Copper Halfpenny Token, minted by Thomas Stokes, Melbourne. Issued by Edward Reece, Christchurch, circa 1860. Edward Reece was born in Shropshire, England, but left his father's farm to work in Birmingham's hardware trade. He bought stock there and then departed for New Zealand, arriving in 1855. He established his business the following year. He was sufficiently successful to open additional stores in Christchurch and Fiji. He managed his store until 1879 when he passed the business on to his son, William. He died in 1887.
A round copper token (28 mm diameter). The token features the name, address and business of the issuer: Edward Reece, Christchurch, Canterbury, Ner Zealand, building and furnishing ironmonger etc. The reverse depicts a shearer shearing a sheep with hand shears beside a large wheat sheaf.
Legend in twelve lines, the first curved: EDWARD REECE / WHOLESALE / AND RETAIL / BUILDERS / AND FURNISHING / IRONMONGER / BIRMINGHAM / AND SHEFFIELD / WAREHOUSE / CANTERBURY / N.Z.
A shearer sitting on the ground facing left to right of a large wheat sheaf with a hand sickle depicted across the middle. He holds a sheep which he is shearing with a pair of hand shears. Above ADVANCE CANTERBURY in exergue, NEW ZEALAND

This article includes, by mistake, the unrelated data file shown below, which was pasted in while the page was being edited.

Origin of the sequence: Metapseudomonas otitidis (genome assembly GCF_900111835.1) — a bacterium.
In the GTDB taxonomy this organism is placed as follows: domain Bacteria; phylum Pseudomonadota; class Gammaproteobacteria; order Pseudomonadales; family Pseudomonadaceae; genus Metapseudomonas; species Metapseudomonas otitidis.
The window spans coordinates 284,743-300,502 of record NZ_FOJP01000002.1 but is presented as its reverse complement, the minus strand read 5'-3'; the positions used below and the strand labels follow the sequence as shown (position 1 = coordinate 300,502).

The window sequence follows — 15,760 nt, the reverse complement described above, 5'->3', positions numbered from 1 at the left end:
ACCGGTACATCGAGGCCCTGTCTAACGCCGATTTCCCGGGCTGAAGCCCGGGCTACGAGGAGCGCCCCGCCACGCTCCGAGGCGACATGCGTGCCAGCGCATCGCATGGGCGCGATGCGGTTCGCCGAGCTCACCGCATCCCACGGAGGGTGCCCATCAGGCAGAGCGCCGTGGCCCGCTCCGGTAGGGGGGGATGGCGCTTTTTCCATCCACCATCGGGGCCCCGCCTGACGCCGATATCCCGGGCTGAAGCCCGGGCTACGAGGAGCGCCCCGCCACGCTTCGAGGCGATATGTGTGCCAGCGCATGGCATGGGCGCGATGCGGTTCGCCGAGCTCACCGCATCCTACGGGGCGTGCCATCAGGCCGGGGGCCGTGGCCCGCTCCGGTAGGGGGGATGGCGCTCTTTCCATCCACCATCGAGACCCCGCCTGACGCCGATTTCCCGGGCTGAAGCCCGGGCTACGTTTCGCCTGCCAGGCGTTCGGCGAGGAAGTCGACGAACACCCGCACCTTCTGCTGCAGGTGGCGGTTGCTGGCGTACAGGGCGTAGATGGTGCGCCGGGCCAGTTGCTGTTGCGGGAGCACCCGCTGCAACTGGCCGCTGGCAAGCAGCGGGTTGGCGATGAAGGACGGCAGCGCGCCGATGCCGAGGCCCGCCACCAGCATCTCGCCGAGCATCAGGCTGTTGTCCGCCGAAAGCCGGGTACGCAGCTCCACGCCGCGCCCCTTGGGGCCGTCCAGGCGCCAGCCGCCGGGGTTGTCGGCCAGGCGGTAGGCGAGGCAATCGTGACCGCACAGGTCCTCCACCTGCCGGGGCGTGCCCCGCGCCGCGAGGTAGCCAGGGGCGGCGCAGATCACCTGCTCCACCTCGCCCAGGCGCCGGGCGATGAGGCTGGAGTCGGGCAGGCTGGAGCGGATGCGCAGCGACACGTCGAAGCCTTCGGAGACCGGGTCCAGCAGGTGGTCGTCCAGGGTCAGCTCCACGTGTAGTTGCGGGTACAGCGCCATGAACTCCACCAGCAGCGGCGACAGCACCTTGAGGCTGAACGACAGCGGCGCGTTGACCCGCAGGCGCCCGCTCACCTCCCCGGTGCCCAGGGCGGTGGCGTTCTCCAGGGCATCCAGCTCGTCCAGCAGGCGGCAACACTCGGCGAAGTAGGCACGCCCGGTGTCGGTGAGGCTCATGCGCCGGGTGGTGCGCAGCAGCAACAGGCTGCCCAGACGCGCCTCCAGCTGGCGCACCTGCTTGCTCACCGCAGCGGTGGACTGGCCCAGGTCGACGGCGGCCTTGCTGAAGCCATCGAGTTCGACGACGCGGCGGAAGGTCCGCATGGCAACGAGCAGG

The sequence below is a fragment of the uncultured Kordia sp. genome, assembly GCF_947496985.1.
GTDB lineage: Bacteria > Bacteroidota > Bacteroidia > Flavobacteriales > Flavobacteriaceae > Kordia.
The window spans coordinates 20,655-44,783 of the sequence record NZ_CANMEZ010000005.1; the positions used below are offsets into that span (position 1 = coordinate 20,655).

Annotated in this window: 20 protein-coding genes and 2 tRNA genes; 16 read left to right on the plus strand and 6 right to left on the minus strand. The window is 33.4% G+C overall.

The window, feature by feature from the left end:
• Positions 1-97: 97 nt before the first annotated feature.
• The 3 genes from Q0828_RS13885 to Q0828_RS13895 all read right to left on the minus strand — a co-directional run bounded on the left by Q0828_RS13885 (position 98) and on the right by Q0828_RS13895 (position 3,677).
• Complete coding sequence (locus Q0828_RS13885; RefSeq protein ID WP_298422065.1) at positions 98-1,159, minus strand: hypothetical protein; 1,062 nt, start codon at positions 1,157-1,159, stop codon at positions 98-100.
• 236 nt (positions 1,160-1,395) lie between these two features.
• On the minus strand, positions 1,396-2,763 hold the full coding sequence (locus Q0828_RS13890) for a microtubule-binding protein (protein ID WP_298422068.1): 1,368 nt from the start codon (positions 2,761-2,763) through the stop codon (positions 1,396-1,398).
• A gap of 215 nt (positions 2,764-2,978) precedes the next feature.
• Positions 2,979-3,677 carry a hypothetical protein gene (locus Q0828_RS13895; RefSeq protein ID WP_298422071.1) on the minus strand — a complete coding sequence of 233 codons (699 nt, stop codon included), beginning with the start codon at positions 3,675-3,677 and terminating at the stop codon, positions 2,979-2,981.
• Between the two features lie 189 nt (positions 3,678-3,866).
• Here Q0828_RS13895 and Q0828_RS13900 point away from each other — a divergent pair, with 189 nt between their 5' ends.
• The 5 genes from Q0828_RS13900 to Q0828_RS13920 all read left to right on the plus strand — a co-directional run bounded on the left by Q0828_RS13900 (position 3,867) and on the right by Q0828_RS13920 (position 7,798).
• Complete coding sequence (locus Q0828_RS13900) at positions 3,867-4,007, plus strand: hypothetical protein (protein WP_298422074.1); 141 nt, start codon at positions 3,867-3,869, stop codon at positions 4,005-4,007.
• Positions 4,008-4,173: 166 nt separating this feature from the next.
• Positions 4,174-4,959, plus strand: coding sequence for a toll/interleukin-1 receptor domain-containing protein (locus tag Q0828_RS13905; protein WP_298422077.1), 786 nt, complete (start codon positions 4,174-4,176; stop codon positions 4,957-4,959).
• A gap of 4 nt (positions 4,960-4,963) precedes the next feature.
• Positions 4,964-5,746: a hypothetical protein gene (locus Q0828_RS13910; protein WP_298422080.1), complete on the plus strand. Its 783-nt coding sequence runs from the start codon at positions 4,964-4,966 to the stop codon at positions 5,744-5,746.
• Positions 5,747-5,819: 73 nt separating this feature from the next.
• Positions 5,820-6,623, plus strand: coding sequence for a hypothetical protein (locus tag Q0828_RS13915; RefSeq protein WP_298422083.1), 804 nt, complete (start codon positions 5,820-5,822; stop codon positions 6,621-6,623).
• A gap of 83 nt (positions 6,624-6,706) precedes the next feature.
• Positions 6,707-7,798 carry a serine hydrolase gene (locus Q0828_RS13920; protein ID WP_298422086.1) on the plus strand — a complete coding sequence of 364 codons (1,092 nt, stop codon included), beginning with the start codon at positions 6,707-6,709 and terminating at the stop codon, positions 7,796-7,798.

Transfer from National Gallery of Victoria (NGV), Mr Alfred Chitty, 15/3/1976
circa 1860 AD
Obverse: EDWARD REECE WHOLESALE AND RETAIL BUILDERS AND FURNISHING IRONMONGER BIRMINGHAM AND SHEFFIELD WAREHOUSE CANTERBURY N.Z. Reverse: ADVANCE CANTERBURY NEW ZEALAND
Type of item
7.924 g (Weight)
The Reece issue of halfpenny tokens required one obverse (numbered D continuing from the penny dies) and three reverse dies for it's production. Identification of the die combination employed to make a particular token is the key to both the standard references and the museum storage system. The halfpenny reverse dies can be recognised by: Reverse E of ADVANCE to C of CANTERBURY 3 3.0 mm 4 2.5 mm 5 1.5 mm (based on Heyde's measurement, not seen by Sharples but photo in Lampard suggests correct) The following die combinations have been recorded for penny tokens: D/3, D/4 (this token), D/5 For details of the penny dies see NU 4250.
[Book] Andrews, Arthur. 1921. Australasian Tokens and Coins., No. 451
[Book] Heyde, Gilbert C. & Skinner, Dion H. 1967. Unofficial Coins of Colonial Australia and New Zealand., No. 214/2
[Book] Lampard, William H. 1981. Catalogue of New Zealand Coins Tokens Bank Notes., No. 340d
[Article] Sharples, John P. 1993. A Catalogue of the Trade Tokens of Victoria 1848 to 1862. Journal of the Numismatic Association of Australia. vol.7: p.1-77.
[Book] Humberstone, Vaughn. 2010. Merchants Making Money.